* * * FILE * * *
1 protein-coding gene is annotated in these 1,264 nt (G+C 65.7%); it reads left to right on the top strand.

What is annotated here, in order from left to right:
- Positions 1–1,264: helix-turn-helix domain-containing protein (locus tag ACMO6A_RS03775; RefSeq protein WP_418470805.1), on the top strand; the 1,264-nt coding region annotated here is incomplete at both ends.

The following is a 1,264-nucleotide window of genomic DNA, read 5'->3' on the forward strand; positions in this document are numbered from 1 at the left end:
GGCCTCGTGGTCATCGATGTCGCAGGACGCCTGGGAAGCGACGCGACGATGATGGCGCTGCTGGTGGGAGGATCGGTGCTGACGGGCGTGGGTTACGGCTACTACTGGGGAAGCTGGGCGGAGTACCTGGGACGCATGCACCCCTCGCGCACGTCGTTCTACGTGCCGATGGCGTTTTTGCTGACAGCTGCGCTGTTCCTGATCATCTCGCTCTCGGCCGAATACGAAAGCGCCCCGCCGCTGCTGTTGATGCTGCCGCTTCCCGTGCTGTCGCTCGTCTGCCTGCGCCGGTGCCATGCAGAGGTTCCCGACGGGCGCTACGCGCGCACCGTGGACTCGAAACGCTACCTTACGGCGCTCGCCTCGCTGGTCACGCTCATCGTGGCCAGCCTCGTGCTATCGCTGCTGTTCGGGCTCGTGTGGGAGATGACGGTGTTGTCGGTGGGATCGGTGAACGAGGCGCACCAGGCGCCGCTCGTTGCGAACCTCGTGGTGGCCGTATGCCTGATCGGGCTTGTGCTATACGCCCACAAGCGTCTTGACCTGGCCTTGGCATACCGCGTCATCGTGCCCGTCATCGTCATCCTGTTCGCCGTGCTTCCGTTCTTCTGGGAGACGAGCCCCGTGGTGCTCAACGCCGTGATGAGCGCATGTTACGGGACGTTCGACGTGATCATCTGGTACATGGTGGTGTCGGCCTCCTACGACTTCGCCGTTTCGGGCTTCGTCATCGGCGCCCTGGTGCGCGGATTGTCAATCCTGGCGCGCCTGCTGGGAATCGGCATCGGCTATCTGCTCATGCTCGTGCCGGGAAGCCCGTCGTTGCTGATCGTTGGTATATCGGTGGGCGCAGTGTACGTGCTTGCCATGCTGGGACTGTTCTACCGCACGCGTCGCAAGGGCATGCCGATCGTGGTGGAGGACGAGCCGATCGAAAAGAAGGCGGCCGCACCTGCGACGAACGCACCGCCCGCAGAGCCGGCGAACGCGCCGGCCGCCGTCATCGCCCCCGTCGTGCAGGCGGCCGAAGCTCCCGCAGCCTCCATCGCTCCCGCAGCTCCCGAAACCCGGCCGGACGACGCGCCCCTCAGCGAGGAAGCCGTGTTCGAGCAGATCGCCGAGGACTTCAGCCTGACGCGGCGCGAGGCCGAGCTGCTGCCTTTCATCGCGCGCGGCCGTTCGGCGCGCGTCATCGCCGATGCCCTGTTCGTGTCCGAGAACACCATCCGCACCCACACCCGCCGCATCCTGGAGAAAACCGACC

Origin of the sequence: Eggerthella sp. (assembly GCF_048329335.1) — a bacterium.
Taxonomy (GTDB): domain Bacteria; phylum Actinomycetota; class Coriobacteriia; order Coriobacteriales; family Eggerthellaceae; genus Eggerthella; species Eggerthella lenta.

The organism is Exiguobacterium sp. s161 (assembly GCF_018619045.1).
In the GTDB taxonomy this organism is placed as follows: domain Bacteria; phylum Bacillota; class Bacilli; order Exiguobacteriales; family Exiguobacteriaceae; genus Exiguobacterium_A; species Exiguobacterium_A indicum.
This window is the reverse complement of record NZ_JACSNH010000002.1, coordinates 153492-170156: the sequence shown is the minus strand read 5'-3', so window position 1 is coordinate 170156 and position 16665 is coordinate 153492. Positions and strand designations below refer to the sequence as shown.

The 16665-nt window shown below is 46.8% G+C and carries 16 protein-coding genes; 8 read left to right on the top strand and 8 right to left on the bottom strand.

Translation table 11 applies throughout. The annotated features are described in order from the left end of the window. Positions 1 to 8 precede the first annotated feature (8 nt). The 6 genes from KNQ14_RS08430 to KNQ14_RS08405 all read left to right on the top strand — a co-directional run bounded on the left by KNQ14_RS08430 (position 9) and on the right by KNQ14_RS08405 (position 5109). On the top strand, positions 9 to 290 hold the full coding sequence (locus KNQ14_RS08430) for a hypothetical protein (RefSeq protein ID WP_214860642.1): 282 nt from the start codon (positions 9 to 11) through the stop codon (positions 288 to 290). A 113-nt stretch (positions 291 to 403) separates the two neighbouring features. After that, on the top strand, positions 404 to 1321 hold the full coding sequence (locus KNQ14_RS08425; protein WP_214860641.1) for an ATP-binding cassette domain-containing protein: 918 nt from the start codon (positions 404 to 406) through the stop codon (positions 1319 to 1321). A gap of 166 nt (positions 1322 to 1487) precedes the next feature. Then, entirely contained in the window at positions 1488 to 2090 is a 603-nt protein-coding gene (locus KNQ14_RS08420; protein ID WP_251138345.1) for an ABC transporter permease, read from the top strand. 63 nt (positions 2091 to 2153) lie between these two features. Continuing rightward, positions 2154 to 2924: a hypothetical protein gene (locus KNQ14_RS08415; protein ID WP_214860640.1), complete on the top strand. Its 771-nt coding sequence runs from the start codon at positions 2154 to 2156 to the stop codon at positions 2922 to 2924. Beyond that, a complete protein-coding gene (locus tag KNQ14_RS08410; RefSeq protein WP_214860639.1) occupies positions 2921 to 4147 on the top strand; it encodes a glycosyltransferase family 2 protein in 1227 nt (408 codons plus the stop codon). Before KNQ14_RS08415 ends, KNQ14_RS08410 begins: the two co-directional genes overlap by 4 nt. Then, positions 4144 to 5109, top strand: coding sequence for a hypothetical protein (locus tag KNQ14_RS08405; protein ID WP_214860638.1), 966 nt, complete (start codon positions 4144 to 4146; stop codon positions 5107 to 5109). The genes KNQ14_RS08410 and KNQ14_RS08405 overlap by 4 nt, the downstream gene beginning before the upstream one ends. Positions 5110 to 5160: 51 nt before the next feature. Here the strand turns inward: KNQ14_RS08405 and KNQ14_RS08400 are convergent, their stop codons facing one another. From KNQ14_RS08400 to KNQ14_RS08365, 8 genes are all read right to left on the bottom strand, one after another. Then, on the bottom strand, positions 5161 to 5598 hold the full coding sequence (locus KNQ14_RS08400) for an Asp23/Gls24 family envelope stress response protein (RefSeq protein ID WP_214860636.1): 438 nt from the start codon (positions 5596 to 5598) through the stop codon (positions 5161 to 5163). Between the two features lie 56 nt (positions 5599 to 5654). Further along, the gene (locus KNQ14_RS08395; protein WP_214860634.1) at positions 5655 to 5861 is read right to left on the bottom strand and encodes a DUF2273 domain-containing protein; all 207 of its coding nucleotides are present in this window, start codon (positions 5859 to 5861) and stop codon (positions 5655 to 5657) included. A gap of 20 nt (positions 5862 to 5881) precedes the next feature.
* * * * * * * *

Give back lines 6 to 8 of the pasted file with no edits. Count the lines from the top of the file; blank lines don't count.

Origin of the sequence: Eggerthella sp. (assembly GCF_048329335.1) — a bacterium.
Taxonomy (GTDB): domain Bacteria; phylum Actinomycetota; class Coriobacteriia; order Coriobacteriales; family Eggerthellaceae; genus Eggerthella; species Eggerthella lenta.

The organism is Exiguobacterium sp. s161 (assembly GCF_018619045.1).